Taking the Long Way travel blog

Hindu temple

 

 

Parliment House

India Gate

 

All the other Indians were posing like this in front of India...

Gandhi Smitri

Ghandi's room left as it was the day he was killed

In the Gandhi museum

 

 

 

Following Gandhi's last steps

the spot gandhi was killed, where the eternal flame now burns

The prayer garden

The path where Indira Gandhi was shot

Humayans Tomb


Given my change of itinerary for this last month I only had 2 full days in Delhi so I really had to make them count. After a day of shopping the next day was set aside for some hard core sightseeing. Kirsti and I hired a driver for the day to maximise our time and set off at 9.30am armed with a list of places to see. It seemed however that our driver had other ideas, but as he spoke virtually no English we were at his mercy and he proceeded to take us where HE wanted. So I ended up seeing a few places I had already been to when I was in Delhi last time and not many new ones.

My first stop situated in the heart of New Delhi, was the 42-metre tall India Gate; one of the largest war memorials in India. Originally known as All India War Memorial, it is a prominent landmark in Delhi and commemorates the 90,000 soldiers of the erstwhile British Indian Army who lost their lives fighting for the Indian Empire in World War I and the Afghan Wars.

From there I arrived unexpectedly at Ghandi Smriti but it turned out to be the best part of the day. Mohandas K. Gandhi, better known as Mahatma (Great Soul), lived a life of voluntary poverty, but he did it in some attractive places. It was in this huge colonial bungalow, owned by Indian industrialist G. D. R. Birla, that Gandhi was staying as a guest when he was assassinated in the back garden on his way to a prayer meeting. Gandhi's bedroom is just as he left it, with his "worldly remains" (only 11 items, including his glasses and a walking stick) mounted on the wall. Pictures, text and intriguing exhibits tell the story of Gandhi's life and the Independence movement. It is by far one of the most interesting, technologically advanced and interactive museums I have ever been in, I could have stayed all day! After exploring inside I left the main building and by following a path marked with Gandhi’s last steps I reached the rear prayer garden. I had to take off my shoes (and very nearly scorched my soles off in the searing heat) before entering the somber prayer ground in back; where an eternal flame marks the very spot where Gandhi expired.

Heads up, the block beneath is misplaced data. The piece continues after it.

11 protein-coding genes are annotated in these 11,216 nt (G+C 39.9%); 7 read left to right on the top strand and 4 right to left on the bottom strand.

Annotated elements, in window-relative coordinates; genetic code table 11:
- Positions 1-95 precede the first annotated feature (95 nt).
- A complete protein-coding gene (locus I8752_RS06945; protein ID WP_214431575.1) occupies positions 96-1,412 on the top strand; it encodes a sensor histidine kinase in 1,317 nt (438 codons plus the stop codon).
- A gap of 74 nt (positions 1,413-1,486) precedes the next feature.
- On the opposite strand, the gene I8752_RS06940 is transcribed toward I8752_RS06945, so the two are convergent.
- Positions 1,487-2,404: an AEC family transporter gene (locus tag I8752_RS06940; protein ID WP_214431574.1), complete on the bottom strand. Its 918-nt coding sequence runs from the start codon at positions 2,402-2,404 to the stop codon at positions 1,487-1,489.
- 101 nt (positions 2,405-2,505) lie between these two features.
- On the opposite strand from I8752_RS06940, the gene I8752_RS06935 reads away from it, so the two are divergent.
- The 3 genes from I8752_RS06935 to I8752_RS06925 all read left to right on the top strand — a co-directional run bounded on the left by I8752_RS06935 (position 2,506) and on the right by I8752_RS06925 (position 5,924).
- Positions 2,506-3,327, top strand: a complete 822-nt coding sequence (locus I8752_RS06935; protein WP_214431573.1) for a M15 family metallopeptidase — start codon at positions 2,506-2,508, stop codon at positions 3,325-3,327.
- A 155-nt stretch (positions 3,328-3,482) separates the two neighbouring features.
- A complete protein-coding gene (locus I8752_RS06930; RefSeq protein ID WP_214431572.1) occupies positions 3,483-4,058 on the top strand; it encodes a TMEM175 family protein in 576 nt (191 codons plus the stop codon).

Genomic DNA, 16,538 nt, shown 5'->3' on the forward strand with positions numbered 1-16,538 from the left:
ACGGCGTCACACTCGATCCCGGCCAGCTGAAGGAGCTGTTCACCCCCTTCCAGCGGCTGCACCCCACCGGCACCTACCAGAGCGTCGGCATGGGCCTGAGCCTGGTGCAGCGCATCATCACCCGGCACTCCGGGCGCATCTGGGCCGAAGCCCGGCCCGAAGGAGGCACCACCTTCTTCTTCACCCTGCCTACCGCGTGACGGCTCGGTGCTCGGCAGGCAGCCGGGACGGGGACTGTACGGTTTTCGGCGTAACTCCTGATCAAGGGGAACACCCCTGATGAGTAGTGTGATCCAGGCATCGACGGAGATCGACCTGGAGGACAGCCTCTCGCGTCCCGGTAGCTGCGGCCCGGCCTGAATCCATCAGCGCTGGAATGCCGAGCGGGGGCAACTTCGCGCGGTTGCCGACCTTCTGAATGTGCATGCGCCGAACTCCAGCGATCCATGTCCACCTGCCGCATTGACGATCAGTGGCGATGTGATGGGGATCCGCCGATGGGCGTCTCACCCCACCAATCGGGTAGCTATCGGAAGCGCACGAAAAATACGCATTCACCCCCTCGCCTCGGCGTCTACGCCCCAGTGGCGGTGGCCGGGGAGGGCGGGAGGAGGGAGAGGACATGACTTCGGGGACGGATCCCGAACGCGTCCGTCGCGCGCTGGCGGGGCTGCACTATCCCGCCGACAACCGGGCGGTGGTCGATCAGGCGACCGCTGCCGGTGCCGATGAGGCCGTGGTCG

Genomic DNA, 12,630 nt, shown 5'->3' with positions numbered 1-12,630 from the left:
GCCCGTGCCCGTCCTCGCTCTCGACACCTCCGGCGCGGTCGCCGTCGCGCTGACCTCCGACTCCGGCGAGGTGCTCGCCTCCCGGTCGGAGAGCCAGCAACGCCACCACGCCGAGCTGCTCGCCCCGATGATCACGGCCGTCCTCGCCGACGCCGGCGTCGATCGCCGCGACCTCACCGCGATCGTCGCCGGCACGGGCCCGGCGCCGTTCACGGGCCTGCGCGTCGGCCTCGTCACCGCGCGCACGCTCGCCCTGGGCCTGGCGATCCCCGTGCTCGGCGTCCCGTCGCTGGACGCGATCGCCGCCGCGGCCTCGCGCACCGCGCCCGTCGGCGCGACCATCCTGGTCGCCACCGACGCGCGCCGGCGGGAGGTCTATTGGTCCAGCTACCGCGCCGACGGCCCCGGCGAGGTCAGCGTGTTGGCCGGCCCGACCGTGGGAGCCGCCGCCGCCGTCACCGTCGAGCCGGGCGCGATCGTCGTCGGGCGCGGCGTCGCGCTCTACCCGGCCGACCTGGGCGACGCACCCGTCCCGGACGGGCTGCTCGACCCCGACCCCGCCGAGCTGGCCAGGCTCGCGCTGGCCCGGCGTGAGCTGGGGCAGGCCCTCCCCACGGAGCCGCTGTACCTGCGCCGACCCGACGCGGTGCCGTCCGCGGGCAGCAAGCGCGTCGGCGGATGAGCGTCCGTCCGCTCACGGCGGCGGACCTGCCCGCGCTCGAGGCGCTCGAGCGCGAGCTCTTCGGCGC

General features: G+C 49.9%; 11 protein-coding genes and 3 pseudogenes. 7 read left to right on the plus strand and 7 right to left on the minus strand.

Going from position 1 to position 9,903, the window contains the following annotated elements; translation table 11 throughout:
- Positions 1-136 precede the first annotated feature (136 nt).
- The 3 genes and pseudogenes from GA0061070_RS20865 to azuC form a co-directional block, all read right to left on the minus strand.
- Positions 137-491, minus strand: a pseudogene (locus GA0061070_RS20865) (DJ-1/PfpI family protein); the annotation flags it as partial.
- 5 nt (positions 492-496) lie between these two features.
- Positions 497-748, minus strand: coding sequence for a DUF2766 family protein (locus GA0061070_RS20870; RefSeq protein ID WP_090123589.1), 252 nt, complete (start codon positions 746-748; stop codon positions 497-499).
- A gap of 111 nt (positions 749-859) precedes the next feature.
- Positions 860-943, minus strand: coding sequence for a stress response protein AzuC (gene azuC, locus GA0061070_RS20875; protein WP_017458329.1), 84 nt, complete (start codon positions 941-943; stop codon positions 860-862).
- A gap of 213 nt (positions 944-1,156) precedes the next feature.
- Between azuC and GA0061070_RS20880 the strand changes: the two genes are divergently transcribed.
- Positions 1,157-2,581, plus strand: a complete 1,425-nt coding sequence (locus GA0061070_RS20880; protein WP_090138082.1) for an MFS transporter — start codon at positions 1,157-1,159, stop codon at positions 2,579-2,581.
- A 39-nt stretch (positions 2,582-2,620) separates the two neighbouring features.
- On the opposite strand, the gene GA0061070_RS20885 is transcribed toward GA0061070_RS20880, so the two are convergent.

In keeping with India's violent history I then went to the Indira Gandhi Museum. On October 31, 1984, Prime Minister Indira Gandhi was shot outside her home by two of her Sikh bodyguards in retaliation for her suppression of a violent Sikh independence movement in Punjab. The simple white bungalow in which Mrs. Gandhi lived from the 1960s to 1980s is now a small museum with endless photographs, quotations, and newspaper articles, plus a few rooms preserved as they were used. Displays included the sari, handbag, and shoes Mrs. Gandhi was wearing when she was killed, and the sneakers her son Rajiv was wearing during his even more grisly demise at the hands of a female suicide bomber some years later. Outside, the spot where Indira fell is marked and preserved under clear Perspex. The museum is ridiculously popular with Indian tourists; meaning it was very very crowded and it almost too hot and claustrophobic to stand inside.

I had a brief stop at the Humayun Tomb; built in the middle of the 16th century by the widow of the Moghul emperor Humayun. Resting on an immense two-story platform, the tomb structure of red sandstone and white marble is a dome within a dome style on which the Taj Mahal was later fashioned. It was a 300 rupee fee to go inside and by this stage I was over the sightseeing and the soaring temperature and didn’t bother going inside.

i also stopped in at the Laxmi Naryan Temple, a large, red-and-yellow temple (known as Birla Mandir) west of Connaught Place which was built in 1938 by Indian industrialist G. D. R. Birla—the same man whose house is now the Gandhi Smriti—as a nondenominational temple. (The sign outside welcomes all "Hindus," including Jains and Sikhs.) The temple is colorful and ornate and outside but overall it's relatively subdued.

The lack of communication, combined with the 43C heat was very tiring so in the afternoon we ended up getting the driver to take us back to the shopping centre we found the day before to sit in airconditioned comfort.

Tomorrow I'm off to Cairo, via Bahrain :)



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